Like, let's talk about the images in rap. We do have a responsibility for what we're continually showing these kids. I finally realized how, from a radio- and video-show standpoint?that a "programming director" or "director of programming" is called that because kids are being programmed. They see the same images [over and over]: naked women, rappers talking about money, drinking champagne, smoking blunts, talking about guns and violence. That's part of life but there's also a whole other point of life. I think what we do [to represent] rap culture should be more balanced. Everything seems so one-sided. It's a monotonous collage?I'm just gonna say, Here's the other side, this is what the world of hiphop culture is about. Everybody wants to know, "What'd you SoundScan?" but that's not all our culture is about. Puffy said it's all about the Benjamins. It's not all about the Benjamins.
Biggie Smalls made an album where he's standing beside a hearse, smiling. Like that's a cool thing. The power of the tongue?we got the power of life and death on our tongues. It's a very powerful thing. The power to make a record or a video is the greatest power you can have?the power of communication. I'm for freedom of speech and I'm not for censorship, but with the responsibility [that comes with] millions of record sales and being king of the world, I can make some changes.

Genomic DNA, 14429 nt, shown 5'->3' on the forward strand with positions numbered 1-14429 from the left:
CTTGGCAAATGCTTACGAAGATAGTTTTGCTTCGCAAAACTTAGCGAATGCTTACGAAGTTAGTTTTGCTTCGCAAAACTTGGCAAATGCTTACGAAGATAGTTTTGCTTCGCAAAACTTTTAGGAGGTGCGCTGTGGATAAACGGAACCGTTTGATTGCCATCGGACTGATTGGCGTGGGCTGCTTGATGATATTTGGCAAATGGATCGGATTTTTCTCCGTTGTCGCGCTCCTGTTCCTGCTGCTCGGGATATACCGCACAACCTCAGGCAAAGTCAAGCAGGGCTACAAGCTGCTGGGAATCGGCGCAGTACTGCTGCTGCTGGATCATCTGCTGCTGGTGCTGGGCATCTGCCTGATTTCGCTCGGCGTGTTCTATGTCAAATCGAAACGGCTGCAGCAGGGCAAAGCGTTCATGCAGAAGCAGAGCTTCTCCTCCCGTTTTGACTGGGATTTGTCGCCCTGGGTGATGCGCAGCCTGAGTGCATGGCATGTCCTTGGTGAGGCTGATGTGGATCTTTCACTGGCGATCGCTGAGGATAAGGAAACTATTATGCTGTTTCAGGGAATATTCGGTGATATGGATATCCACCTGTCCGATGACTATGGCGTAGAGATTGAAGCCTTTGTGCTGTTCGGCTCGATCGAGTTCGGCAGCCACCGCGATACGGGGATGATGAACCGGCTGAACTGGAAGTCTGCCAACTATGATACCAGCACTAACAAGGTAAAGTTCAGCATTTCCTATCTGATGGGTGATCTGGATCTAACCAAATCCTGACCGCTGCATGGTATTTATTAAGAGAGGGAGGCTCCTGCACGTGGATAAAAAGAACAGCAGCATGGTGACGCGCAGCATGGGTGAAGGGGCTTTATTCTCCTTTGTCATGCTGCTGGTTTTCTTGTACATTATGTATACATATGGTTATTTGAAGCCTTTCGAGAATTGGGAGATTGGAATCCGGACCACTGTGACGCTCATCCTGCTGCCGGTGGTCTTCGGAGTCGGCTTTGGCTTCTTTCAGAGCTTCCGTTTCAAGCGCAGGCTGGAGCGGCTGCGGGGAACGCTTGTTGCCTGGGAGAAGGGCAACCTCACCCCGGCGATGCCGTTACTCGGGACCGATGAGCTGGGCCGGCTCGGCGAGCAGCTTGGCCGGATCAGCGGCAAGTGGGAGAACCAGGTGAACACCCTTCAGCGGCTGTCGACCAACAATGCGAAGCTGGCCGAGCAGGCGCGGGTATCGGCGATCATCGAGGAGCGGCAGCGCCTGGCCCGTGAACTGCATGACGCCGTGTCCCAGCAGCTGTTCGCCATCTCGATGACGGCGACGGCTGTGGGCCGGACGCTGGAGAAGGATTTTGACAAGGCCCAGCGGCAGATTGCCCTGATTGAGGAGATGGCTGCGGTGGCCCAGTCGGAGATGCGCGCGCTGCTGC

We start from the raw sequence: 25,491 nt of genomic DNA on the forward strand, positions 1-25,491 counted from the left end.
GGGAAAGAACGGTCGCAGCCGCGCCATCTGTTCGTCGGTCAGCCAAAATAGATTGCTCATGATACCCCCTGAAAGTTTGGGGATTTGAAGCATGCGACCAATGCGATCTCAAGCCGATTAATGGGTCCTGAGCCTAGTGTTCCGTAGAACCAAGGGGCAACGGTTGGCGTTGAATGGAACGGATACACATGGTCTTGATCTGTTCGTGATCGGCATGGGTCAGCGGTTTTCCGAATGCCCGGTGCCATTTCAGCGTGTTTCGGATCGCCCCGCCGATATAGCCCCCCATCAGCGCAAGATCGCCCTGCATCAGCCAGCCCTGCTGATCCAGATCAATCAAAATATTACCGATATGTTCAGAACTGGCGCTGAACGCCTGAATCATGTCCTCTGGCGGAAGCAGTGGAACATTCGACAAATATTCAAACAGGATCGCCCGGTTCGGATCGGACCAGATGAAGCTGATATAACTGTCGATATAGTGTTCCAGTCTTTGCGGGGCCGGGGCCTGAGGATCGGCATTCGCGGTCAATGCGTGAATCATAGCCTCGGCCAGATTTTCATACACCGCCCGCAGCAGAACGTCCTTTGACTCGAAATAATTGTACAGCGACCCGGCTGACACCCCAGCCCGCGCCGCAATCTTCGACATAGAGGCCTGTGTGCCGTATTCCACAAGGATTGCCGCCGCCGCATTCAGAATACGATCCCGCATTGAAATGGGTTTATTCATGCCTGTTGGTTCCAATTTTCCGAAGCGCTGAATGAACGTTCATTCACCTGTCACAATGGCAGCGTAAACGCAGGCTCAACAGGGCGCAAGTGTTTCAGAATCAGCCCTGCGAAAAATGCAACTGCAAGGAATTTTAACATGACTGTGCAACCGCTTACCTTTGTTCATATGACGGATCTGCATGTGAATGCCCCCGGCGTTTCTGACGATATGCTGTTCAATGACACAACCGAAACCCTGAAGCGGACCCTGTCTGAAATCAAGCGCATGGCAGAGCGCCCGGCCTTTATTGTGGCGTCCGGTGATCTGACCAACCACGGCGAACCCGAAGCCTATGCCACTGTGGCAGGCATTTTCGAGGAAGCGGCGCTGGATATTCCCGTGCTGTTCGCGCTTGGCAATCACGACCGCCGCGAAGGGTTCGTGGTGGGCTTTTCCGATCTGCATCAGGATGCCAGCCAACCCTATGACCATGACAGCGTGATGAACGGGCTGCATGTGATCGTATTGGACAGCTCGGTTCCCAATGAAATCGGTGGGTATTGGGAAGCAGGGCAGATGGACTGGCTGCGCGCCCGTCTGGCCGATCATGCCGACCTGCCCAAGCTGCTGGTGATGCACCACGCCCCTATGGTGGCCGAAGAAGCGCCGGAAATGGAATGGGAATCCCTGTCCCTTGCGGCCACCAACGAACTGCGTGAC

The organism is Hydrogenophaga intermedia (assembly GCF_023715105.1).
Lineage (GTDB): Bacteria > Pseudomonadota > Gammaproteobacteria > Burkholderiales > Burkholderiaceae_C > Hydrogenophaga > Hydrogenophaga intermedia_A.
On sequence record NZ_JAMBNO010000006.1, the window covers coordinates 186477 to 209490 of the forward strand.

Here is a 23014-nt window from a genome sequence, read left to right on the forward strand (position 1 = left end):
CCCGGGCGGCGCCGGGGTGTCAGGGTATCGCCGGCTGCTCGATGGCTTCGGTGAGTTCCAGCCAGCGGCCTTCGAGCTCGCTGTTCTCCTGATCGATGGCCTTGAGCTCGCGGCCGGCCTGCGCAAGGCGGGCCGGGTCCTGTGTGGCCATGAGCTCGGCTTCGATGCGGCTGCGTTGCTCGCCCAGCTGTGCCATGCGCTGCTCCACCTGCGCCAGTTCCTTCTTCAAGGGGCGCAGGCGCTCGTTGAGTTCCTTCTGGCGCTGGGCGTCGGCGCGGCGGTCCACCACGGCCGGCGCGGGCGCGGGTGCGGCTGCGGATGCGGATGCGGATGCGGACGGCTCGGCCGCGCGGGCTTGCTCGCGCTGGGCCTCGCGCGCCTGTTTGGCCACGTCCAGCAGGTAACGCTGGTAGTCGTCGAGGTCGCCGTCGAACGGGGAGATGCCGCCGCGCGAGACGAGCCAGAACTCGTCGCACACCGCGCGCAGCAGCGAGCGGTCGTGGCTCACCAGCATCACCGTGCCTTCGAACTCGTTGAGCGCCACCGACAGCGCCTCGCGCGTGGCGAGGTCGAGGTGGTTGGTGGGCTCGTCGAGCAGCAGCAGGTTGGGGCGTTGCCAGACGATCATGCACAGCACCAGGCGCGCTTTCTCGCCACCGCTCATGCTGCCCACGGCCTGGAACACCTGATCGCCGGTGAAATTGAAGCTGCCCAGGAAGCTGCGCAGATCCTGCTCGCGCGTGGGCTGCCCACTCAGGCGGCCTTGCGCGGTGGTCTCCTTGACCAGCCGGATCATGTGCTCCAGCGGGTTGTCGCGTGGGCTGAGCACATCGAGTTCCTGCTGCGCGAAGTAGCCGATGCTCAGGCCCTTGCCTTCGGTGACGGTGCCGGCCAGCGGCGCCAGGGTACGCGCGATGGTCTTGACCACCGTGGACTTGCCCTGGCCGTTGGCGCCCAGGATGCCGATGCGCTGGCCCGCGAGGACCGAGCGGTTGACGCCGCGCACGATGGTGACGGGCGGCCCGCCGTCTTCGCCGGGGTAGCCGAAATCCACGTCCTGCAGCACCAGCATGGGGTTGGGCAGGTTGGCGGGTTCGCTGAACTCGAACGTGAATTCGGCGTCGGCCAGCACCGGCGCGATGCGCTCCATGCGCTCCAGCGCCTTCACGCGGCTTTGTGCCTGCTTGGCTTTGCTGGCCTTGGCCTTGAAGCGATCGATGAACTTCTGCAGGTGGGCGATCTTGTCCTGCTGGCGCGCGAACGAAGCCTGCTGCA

I talk about it for athletes, too. If you're a professional athlete, and you're gonna fight this guy on tv, what is that telling the kids in the P.A.L. and the Little League? That it's okay to fight? If you're a real man you tell him, "When this game is over, meet me in the alleyway, when nobody's around, and me and you will handle this.' But they'd rather do it on tv and that's continuing the mind-state to where my five-year-old will say, "Well he threw a punch and they was fighting." We gotta watch that.
Don't the kids really want those images that parents find negative?